1



α2− 0

where α2− 0 is the oxide ion polarizability. This equation shows that with increase in polarizability, the basicity also increases. It is well known in the literature that Bi3+ ions are highly polarizable, which is due to their large ionic radii and small cation unit field strength and also Bi3+ ion possesses a lone pair of valence shell. Further, the optical band gap in the present glass system is found to decrease with increase in optical basicity (Table 1). Therefore, with increase in the Bi2 O3 content, the number of non-bridging oxygens increase which cause a decrease in Eopt and increase in optical basicity. Similar

4.3. Raman and IR spectra

S. Bale et al. / Journal of Alloys and Compounds 460 (2008) 699–703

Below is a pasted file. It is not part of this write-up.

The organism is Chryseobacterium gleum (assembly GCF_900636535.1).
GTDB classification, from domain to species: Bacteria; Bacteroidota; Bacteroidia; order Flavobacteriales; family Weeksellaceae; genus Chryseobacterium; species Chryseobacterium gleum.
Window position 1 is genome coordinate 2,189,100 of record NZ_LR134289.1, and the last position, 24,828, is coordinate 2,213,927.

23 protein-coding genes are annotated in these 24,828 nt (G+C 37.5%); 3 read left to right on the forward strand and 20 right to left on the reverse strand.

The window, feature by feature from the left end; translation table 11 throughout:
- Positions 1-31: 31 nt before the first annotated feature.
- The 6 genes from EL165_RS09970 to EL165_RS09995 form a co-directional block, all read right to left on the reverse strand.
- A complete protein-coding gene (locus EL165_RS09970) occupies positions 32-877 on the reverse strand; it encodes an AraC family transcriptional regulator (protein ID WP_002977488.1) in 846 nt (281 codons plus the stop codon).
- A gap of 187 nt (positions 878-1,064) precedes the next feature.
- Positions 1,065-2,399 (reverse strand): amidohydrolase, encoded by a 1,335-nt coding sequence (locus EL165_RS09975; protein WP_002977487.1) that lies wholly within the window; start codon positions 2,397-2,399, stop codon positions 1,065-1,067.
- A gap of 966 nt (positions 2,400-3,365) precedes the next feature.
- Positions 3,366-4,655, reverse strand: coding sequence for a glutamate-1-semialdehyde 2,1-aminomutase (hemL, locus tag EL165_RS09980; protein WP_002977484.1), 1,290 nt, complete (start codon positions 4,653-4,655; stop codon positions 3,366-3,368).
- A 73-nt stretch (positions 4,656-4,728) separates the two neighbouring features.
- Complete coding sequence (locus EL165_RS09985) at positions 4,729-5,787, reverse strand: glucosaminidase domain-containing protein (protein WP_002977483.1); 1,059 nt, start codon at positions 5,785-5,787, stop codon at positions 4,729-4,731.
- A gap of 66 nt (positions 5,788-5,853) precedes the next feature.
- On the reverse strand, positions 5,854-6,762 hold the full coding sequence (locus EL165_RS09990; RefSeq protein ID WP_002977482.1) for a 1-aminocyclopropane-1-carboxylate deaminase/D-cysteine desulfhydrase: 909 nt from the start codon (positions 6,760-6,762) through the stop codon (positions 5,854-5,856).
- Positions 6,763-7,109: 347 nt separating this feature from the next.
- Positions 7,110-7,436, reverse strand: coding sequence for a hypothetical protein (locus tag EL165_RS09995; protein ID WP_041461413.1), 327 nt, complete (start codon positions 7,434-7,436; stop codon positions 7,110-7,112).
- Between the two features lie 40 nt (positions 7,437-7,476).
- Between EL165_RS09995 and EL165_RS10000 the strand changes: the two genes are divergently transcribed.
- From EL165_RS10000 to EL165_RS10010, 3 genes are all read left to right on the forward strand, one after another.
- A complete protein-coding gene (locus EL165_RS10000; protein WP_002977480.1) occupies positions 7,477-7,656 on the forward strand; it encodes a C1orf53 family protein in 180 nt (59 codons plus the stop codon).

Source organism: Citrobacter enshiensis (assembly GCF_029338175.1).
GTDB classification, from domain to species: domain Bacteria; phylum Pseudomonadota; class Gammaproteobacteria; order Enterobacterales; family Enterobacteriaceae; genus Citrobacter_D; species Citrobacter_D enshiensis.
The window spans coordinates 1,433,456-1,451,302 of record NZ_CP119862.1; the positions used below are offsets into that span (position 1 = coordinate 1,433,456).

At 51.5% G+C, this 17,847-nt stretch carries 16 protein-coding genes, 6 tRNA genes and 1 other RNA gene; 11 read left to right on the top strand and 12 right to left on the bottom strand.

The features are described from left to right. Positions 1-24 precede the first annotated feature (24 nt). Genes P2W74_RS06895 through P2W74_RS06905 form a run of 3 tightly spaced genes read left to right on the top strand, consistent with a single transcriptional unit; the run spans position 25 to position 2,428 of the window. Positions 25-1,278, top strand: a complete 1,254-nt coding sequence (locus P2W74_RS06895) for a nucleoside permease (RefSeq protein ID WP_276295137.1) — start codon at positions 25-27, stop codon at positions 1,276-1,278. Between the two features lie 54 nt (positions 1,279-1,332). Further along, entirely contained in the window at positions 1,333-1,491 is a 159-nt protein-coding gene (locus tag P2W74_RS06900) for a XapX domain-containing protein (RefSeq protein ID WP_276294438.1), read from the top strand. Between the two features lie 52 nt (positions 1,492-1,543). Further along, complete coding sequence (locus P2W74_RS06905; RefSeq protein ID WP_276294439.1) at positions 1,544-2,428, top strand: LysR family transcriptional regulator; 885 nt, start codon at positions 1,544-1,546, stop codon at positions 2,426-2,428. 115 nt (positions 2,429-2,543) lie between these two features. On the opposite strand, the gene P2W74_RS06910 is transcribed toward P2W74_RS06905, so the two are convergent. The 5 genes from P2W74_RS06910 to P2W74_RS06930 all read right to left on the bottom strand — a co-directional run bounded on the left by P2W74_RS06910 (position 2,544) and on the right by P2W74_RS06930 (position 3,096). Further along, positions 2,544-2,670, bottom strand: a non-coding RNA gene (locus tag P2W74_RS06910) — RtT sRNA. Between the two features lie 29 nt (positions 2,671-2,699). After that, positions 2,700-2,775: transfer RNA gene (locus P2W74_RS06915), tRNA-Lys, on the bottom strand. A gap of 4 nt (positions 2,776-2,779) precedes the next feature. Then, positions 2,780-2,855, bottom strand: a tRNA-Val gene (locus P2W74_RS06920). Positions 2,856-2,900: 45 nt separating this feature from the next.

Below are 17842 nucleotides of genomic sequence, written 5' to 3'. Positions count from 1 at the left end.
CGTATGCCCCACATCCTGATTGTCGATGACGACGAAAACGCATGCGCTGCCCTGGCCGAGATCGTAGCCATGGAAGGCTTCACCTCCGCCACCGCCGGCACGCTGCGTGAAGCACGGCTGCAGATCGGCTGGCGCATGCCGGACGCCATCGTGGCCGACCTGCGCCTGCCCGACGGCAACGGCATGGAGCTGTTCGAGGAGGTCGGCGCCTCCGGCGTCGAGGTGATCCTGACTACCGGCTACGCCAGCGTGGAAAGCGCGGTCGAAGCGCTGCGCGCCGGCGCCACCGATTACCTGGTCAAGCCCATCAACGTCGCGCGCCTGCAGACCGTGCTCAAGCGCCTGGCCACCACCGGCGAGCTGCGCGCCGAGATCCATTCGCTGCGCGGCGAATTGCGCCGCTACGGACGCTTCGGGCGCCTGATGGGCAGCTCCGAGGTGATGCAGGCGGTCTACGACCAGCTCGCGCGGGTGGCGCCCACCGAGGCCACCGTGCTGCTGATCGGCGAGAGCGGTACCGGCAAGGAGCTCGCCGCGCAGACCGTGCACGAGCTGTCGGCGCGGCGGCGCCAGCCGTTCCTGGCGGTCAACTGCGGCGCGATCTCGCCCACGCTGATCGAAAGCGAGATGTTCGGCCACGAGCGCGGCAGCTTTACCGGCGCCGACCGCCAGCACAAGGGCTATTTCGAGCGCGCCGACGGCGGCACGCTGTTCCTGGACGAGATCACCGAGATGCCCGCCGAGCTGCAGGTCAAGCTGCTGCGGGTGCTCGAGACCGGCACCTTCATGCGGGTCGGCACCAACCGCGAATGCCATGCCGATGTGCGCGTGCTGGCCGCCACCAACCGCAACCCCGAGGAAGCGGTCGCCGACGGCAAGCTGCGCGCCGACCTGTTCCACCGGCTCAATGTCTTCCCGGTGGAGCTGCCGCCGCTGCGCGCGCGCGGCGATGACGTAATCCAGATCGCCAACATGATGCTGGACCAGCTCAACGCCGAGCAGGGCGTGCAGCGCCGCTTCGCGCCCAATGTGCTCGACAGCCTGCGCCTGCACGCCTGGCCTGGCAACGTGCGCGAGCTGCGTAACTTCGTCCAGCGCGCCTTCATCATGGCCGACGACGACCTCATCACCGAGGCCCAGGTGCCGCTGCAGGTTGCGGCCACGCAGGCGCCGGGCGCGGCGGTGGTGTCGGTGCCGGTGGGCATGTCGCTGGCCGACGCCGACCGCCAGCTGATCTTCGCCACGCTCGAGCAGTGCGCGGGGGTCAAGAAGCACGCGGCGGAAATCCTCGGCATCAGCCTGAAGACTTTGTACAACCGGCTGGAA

5. Conclusions The variation in density and molar volume with Bi2 O3 content indicates that the effect of Bi2 O3 on the glass structure is dependant on its concentration. In the optical absorption analysis it is observed that the optical band gap decreases with the bismuth content, which is in agreement with increasing optical basicity. By analyzing Raman and infrared spectra of Bi2 O3 –ZnO–B2 O3 glasses it was found that Bi3+ cations are incorporated in the glass network as [BiO3 ] pyramidal and [BiO6 ] octahedral units. The broad but strong band occurring in the Raman spectra centered around 394 cm−1 can be attributed to Bi–O–Bi vibrations of [BiO6 ] octahedral units, while the shoulder at 586 cm−1 can be attributed to Bi–O− stretching vibrations in distorted linked [BiO6 ] modified in the presence of zinc oxide. There is a formation of ZnO4 units with the increase in the zinc oxide content. References [1] J. Fu, H. Yatsuda, Phys. Chem. Glasses 36 (1995) 211. [2] A. Pan, A. Ghosh, J. Non-Cryst. Solids 271 (2000) 157. [3] C. Stehle, C. Vira, D. Vira, D. Hogan, S. Feller, M. Affatigato, Phys. Chem. Glasses 39 (2) (1998) 83. [4] A. Lagrange, in: B.C.H. Steele (Ed.), Electronic Ceramics: Present and Future of Zinc Oxide Varistors, Elsevier, Cambridge, 1991, p. 1. [5] D.R. Clarke, J. Am. Ceram. Soc. 82 (1999) 485. [6] M. Busio, O. Steigelmann, Glastech. Ber. Glass Sci. Technol. 73 (2000) 319. [7] W.H. Dumbaugh, Phys. Chem. Glasses 27 (1986) 119. [8] A. Bishay, C. Maghrabi, Phys. Chem. Glasses 10 (1969) 1. [9] E. Culea, L. Pop, V. Simon, M. Neumann, I. Bratu, J. Non-Cryst. Solids 337 (2004) 62. [10] N. Marek, M. Włodzimierz, J. Jerzy, N. Jelena, J. Mol. Struct. 744 (2005) 603. [11] V. Dimitrov, Y. Dimitriev, A. Montenero, J. Non-Cryst. Solids 180 (1994) 51. [12] N. Srinivasa Rao, M. Purnima, S. Bale, K. Siva Kumar, S. Rahman, Bull. Mater. Sci. 29 (4) (2006) 365. [13] S. Abiraman, H.K. Varma, T.V. Kumari, P.R. Umashankar, A. John, Bull. Mater. Sci. 25 (5) (2002) 419. [14] S. Simon, M. Todea, J. Non-Cryst. Solids 352 (2006) 2947.